ALL readers of Mother Earth are familiar with the story of last February’s “riot,” and the subsequent arrest, trial, and discharge of H. Weinberg and myself. What they are not so familiar with is the case of the four Italian “rioters,” who were railroaded through the courts and sentenced most mercilessly by Judge Von Moschzisker. Three of these men were Social Revolutionists, the fourth an Anarchist; the latter received a five year sentence.
During all the time that money was being raised for our defense, little or nothing was said about these, the worst sufferers in the whole affair; and not until after our case was settled, did the Defense Committee endeavor to find out anything concerning the condition of their families. I take my personal share of blame for this; I listened to indefinite stories that they were being helped by certain charitable rich women, and did not take the time to verify or disprove them. My comrades did the same.
After the settlement of our case, it was resolved to see what could be done for the prisoners. We learned that owing to their lawyers’ not having taken exception to any of the Judge’s rulings, it was not possible to secure a new trial; we could only appeal to the Board of Pardons.
At the business meeting at which this matter was discussed, the old Defense Committee concluded its existence, and a new committee was selected. Of the money received by the old Committee, $26.64 remained, which was to be turned over to the new Committee for the benefit of the prisoners or the support of their families.
There had been collected by the Jewish Freie Arbeiter-Stimme a very considerable sum, which had not been turned over to the Philadelphia treasurer, and which the management decided not to turn over for the benefit of the Italians, reporting that letters from the donors charged them not to do so. Another considerable sum was collected by the Anarchist Federation, this time with the express understanding that it was to go to all the arrested who needed it.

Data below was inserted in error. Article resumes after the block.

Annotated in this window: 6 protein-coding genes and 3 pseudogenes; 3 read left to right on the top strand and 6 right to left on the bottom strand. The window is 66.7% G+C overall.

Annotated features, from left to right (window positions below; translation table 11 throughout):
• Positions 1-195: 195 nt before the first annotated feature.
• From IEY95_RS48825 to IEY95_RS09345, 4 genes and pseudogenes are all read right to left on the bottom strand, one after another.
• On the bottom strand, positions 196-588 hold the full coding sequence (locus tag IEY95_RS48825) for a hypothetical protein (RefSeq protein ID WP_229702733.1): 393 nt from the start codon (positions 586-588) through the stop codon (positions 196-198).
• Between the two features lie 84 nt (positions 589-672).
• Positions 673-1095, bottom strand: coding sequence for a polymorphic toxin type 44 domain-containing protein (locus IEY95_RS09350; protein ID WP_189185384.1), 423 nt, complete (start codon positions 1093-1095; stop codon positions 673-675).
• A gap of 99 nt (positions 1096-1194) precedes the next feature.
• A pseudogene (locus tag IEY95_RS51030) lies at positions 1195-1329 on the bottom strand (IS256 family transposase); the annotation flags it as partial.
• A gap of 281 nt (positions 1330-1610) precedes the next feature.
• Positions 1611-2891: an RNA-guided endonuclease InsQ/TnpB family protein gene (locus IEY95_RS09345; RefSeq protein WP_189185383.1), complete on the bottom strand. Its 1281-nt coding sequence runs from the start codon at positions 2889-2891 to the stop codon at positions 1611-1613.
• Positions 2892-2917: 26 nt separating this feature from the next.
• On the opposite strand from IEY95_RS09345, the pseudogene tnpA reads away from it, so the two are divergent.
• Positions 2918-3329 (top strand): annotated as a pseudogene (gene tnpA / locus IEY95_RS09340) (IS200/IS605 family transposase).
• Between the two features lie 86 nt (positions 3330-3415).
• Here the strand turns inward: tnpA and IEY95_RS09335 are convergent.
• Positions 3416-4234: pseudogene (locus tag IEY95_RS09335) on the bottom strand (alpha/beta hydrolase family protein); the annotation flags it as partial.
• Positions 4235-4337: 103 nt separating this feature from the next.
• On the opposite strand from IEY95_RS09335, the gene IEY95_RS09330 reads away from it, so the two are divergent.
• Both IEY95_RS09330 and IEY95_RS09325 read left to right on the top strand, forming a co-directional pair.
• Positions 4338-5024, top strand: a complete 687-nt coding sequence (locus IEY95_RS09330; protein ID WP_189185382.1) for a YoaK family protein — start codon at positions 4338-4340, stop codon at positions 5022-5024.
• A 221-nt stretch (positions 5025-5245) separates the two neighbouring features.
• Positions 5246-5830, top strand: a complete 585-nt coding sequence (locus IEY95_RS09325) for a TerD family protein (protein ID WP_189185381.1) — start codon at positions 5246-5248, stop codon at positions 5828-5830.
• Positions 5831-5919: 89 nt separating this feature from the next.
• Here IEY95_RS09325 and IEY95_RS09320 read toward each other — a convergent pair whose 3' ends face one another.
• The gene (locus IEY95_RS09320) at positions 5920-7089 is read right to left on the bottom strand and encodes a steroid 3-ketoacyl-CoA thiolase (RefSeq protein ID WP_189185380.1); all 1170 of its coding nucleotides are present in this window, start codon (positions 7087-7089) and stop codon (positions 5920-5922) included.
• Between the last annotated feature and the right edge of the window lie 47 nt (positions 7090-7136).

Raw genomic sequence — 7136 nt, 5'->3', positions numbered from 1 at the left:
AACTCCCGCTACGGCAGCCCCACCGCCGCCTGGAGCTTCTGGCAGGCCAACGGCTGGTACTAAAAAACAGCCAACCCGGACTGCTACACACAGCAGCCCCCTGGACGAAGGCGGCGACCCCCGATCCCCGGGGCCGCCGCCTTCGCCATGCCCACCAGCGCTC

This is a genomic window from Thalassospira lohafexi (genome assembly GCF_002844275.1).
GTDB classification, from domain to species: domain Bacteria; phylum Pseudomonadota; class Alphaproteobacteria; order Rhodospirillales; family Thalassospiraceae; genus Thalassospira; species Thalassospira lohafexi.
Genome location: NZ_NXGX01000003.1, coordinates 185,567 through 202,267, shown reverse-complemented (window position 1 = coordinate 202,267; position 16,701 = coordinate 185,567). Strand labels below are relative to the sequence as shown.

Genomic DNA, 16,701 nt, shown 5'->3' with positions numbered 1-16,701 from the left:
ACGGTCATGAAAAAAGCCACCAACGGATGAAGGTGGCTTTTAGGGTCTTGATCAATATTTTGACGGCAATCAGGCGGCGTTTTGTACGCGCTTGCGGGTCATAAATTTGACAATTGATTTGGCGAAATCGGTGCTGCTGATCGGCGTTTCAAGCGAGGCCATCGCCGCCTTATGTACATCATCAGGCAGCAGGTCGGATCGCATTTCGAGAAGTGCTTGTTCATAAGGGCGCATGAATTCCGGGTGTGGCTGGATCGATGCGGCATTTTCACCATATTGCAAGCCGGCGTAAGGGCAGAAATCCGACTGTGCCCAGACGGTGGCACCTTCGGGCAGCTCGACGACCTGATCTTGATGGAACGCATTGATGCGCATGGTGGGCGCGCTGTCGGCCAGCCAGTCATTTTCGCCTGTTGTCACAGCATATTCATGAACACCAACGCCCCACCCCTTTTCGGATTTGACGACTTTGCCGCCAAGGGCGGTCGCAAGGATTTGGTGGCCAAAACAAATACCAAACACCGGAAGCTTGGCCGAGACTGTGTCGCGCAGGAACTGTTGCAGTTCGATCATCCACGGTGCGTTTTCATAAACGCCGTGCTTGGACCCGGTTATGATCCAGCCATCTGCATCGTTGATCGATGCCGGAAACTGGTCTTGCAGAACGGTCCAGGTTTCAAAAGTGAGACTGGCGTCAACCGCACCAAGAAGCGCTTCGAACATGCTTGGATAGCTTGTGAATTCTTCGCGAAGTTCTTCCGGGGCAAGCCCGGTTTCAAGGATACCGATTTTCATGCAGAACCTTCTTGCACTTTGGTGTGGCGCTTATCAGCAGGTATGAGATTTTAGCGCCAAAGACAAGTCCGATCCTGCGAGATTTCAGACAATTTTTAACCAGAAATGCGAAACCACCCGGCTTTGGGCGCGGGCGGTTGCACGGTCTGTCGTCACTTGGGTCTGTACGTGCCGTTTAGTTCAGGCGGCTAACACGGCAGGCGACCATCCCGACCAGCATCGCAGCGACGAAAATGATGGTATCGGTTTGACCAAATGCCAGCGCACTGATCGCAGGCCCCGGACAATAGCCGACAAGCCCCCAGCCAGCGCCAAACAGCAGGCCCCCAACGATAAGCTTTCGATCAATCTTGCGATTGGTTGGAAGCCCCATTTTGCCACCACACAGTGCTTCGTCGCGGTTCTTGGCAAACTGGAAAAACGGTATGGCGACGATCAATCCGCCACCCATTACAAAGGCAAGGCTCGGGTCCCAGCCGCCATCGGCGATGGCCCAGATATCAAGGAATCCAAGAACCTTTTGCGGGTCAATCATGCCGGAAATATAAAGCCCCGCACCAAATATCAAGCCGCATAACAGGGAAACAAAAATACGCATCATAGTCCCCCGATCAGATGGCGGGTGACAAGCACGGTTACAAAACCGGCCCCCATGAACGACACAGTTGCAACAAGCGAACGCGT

Of this last, I, acting as treasurer of the new Committee, received $150.00 from Alexander Berkman.1
Meanwhile I made inquiry as to the pardon proceedings, and our lawyer undertook the matter, thinking the necessary expense of copying records, trips to Harrisburg, etc., would not be more than $100.00 This amount I paid him. Having at length learned the address of the two families resident in this city—a third is in Italy, and the fourth prisoner unmarried—I sought them out. I found each of the families, consisting in one case of a mother and three children (one a month old), the other a mother with three children and about to give birth again (twins have since been born), living in one room. No rich women had done anything for them or been near them; only poor Italian comrades, almost as poor as themselves. To each I gave $5.00, money which had been given to me for them by a Catholic priest! The Committee then decided to send each of the two families $3.00 a week, as long as we had funds. The fifty dollars sent from New York has now been thus used up. Of the $26.64 left in the former treasurer’s hands I have received $14.64, six of which has already gone to the families. I sent $5.00 to the family in Italy. The pardon case comes before the Board on the 21st of October. And now we suddenly are met by the fact that Judge Von Moschzisker, through an unusual proceeding, has made necessary an outlay of nearly a hundred dollars more,—copy of a certified type-written record of over 150 pages.
This, then, is the situation. There is not a cent for the purpose in my hands. Those who had charge of the funds have decided to use them for other purposes. I now make appeal for this purpose, with the assurance that all money sent to me will be accounted for strictly, and not one cent be given for anything but the purpose designated. Send money directly to me.
Are these people, because they are poor and unknown, to be left the victims of this injustice, when hundreds of dollars were raised for us, because we were better known? Our need was not so great as theirs, for all we lost was a few days’ work. These men’s families are starving.
At all events the case will go before the Pardon Board; but I ask you, who read, to help bear the extra cost.
VOLTAIRINE DE CLEYRE,
531 N. Marshall St., Philadelphia.
Voltairine de Cleyre, “The Case of the Imprisoned Italians in Philadelphia,” Mother Earth 3 no. 8 (October 1908): 324-326.